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Laura A. Snyder, Jennifer N. Lehrman, Ram Kumar Menon, Jakub Godzik, Anna G. U. S. Newcomb, and Brian P. Kelly

OBJECTIVE

Minimally invasive transforaminal interbody fusion techniques vary among surgeons. One decision point is whether to perform a unilateral facetectomy (UF), a unilateral facetectomy plus partial contralateral facetectomy (UF/PF), or a complete bilateral facetectomy (CBF). The authors therefore compared the biomechanical benefits of all 3 types of facetectomies to determine which approach produces improved biomechanical outcomes.

METHODS

Seven human cadaveric specimens (L3–S1) were potted and prepped for UF, with full facet removal, hemilaminectomy, discectomy, and pedicle screw placement. After distraction, a fixed interbody spacer was placed, and compression was performed. A final fixation configuration was performed by locking the rods across the screws posteriorly with bilateral compression. Final lordosis angle and change and foraminal height were measured, and standard nondestructive flexibility tests were performed to assess intervertebral range of motion (ROM) and compressive stiffness. The same procedure was followed for UF/PF and CBF in all 7 specimens.

RESULTS

All 3 conditions demonstrated similar ROM and compressive stiffness. No statistically significant differences occurred with distraction, but CBF demonstrated significantly greater change than UF in mean foraminal height after bilateral posterior compression (1.90 ± 0.62 vs 1.00 ± 0.45 mm, respectively, p = 0.04). With compression, the CBF demonstrated significantly greater mean ROM than the UF (2.82° ± 0.83° vs 2.170° ± 1.10°, p = 0.007). The final lordosis angle was greatest with CBF (3.74° ± 0.70°) and lowest with UF (2.68° ± 1.28°). This finding was statistically significant across all 3 conditions (p ≤ 0.04).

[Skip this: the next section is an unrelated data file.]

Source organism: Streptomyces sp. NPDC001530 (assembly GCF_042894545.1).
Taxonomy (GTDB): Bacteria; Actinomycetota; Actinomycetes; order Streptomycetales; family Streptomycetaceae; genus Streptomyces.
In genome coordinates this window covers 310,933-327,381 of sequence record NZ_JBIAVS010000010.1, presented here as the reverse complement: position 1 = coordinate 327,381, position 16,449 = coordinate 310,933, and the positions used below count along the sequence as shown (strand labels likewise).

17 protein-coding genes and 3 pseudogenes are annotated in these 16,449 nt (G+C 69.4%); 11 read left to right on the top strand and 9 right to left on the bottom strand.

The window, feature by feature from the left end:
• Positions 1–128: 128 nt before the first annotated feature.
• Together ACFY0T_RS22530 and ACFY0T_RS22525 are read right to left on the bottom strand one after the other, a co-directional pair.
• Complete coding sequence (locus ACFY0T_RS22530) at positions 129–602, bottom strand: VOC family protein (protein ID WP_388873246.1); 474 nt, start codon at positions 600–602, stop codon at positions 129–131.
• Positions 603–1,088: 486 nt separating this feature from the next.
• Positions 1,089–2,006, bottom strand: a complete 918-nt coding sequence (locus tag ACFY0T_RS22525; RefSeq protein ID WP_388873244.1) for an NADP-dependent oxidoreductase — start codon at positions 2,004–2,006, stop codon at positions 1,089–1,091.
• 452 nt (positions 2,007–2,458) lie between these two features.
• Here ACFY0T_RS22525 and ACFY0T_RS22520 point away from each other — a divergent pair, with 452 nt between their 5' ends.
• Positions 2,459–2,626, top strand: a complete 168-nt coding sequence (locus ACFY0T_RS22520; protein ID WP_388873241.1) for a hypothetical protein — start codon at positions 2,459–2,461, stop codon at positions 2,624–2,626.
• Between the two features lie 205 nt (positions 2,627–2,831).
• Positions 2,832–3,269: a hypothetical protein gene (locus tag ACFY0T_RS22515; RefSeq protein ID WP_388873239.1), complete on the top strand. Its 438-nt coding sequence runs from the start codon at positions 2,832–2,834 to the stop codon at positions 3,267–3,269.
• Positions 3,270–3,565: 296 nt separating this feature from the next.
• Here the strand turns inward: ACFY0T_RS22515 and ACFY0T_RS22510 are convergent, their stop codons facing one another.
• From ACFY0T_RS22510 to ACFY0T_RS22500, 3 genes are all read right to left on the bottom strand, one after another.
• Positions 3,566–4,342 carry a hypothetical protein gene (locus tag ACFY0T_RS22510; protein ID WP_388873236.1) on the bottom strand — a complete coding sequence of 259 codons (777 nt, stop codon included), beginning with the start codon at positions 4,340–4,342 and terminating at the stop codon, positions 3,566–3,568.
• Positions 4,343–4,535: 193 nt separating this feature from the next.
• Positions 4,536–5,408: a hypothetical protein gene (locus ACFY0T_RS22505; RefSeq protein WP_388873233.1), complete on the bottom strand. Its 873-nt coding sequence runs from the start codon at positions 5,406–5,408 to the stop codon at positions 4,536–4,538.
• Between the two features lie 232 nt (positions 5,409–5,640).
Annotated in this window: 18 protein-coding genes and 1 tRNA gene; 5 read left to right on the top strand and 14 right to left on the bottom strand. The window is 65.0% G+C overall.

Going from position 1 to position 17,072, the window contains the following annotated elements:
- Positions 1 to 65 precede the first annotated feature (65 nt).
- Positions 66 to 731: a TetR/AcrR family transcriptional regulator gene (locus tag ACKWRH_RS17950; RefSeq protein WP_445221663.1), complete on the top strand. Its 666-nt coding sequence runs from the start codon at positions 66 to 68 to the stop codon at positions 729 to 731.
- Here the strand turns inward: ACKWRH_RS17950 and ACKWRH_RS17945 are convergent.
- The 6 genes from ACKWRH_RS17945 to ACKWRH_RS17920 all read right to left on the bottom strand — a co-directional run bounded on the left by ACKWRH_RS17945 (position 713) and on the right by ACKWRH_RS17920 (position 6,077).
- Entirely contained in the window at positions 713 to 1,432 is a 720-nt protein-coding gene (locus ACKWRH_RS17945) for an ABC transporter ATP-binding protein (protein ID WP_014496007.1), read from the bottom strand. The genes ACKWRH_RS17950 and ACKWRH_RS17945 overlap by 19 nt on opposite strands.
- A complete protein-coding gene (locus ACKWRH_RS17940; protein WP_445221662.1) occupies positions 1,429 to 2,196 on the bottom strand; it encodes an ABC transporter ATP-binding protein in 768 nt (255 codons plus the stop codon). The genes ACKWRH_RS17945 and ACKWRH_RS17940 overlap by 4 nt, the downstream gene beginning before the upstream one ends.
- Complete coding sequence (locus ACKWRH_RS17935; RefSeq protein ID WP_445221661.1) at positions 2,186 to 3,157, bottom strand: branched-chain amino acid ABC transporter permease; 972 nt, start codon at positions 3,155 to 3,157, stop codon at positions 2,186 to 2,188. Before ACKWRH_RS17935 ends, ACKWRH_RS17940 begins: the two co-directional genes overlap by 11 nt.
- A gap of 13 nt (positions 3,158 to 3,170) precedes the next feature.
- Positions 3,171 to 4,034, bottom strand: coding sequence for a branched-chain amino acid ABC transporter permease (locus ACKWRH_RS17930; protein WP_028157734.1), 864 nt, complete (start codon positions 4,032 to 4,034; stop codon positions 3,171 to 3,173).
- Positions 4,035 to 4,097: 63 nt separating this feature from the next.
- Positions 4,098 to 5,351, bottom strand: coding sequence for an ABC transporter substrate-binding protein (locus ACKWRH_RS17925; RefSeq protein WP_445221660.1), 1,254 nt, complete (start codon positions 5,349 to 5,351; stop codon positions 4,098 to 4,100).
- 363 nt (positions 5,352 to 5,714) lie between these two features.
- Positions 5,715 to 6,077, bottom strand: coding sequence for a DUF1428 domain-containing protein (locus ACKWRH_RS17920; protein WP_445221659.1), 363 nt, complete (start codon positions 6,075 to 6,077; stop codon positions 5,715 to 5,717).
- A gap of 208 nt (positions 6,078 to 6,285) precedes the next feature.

CONCLUSIONS

Although UF/PF and CBF may require slightly more time and effort and incur more risk than UF, the potential improvement in sagittal balance may be worthwhile for select patients.

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Jakub Godzik, Jennifer N. Lehrman, Anna G. U. S. Newcomb, Ram Kumar Menon, Alexander C. Whiting, Brian P. Kelly, and Laura A. Snyder

OBJECTIVE

Transforaminal lumbar interbody fusion (TLIF) is commonly used for lumbar fusion, such as for foraminal decompression, stabilization, and improving segmental lordosis. Although many options exist, surgical success is contingent on matching design strengths with surgical goals. The goal in the present study was to investigate the effects of an expandable interbody spacer and 2 traditional static spacer designs in terms of stability, compressive stiffness, foraminal height, and segmental lordosis.

METHODS

Standard nondestructive flexibility tests (7.5 N⋅m) were performed on 8 cadaveric lumbar specimens (L3–S1) to assess intervertebral stability of 3 types of TLIF spacers at L4–5 with bilateral posterior screw-rod (PSR) fixation. Stability was determined as range of motion (ROM) in flexion-extension (FE), lateral bending (LB), and axial rotation (AR). Compressive stiffness was determined with axial compressive loading (300 N). Foraminal height, disc height, and segmental lordosis were evaluated using radiographic analysis after controlled PSR compression (170 N). Four conditions were tested in random order: 1) intact, 2) expandable interbody cage with PSR fixation (EC+PSR), 3) static ovoid cage with PSR fixation (SOC+PSR), and 4) static rectangular cage with PSR fixation (SRC+PSR).

RESULTS